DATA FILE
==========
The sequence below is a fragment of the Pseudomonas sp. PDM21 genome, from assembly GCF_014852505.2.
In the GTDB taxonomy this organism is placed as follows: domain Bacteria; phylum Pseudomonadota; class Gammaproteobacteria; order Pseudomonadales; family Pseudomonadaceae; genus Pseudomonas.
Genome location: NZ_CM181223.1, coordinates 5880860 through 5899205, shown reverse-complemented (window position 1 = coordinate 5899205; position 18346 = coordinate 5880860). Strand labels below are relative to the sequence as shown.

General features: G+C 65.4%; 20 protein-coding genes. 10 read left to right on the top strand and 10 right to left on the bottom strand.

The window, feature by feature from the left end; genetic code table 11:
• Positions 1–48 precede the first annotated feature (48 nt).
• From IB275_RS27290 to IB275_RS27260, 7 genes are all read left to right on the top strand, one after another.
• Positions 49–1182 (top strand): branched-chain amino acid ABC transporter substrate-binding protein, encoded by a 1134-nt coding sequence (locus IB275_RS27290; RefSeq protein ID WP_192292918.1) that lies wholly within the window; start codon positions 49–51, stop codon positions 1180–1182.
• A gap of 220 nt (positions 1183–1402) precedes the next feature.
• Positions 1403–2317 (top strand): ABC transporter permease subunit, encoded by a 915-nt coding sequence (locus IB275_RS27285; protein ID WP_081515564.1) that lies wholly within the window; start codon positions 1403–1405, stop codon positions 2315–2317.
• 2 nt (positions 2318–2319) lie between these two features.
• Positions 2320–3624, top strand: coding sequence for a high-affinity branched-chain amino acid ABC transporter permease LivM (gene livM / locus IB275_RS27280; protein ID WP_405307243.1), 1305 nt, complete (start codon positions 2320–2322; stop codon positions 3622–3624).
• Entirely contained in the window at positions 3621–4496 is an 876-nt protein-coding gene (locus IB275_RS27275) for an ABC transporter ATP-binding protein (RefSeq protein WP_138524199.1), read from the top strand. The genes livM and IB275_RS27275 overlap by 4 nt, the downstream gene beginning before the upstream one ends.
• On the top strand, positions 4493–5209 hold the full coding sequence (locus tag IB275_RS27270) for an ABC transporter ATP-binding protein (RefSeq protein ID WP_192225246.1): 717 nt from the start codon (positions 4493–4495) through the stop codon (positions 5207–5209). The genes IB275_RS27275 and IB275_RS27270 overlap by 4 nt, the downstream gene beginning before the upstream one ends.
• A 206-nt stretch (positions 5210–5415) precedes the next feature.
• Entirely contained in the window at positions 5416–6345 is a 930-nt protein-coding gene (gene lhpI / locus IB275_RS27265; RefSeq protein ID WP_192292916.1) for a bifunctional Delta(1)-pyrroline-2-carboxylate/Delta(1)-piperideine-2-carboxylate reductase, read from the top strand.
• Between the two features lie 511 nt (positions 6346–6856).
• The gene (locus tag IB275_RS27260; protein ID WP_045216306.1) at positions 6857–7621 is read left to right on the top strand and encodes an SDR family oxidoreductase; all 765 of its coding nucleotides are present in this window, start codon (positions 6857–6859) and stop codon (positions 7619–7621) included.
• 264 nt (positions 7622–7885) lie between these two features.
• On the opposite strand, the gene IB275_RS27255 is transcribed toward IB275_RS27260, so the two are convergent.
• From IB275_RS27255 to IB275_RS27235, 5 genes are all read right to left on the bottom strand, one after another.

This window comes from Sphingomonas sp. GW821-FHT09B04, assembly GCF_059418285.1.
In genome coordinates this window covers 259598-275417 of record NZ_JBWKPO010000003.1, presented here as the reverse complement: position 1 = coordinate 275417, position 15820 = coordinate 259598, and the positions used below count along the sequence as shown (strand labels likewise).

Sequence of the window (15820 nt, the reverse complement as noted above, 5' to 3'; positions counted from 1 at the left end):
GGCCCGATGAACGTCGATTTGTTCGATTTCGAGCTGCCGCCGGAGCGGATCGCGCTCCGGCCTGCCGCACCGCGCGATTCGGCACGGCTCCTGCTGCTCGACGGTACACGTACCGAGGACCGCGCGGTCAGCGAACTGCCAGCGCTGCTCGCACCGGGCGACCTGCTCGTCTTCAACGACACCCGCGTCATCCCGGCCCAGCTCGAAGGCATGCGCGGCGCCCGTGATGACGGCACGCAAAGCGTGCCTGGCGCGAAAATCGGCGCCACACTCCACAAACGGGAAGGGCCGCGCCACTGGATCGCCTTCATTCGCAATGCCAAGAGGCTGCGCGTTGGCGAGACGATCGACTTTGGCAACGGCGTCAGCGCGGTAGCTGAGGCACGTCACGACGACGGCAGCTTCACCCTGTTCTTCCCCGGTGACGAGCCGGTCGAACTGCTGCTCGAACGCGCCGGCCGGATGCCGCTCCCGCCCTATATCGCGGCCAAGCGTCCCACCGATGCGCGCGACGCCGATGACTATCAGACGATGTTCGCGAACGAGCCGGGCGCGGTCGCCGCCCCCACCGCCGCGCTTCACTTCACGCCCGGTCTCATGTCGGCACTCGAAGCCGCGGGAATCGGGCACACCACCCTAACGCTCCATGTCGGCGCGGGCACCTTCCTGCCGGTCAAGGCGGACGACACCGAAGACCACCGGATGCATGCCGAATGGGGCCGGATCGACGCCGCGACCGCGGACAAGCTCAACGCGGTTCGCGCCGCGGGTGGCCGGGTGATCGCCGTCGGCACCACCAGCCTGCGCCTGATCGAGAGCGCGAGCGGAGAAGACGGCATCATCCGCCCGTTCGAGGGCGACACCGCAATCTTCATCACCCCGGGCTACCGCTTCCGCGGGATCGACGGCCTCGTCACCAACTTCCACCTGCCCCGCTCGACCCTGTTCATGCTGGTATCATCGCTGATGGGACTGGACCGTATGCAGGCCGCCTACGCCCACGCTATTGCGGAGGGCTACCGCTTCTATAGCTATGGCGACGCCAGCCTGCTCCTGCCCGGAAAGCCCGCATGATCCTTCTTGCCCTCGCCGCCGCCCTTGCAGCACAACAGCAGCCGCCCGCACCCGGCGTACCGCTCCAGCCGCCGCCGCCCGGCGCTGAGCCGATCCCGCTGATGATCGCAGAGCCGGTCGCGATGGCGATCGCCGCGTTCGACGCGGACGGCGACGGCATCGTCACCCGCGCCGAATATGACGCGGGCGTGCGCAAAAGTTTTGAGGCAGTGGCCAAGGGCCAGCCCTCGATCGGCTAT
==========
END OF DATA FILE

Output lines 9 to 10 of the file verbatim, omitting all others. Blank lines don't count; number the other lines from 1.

• A gap of 220 nt (positions 1183–1402) precedes the next feature.
• Positions 1403–2317 (top strand): ABC transporter permease subunit, encoded by a 915-nt coding sequence (locus IB275_RS27285; protein ID WP_081515564.1) that lies wholly within the window; start codon positions 1403–1405, stop codon positions 2315–2317.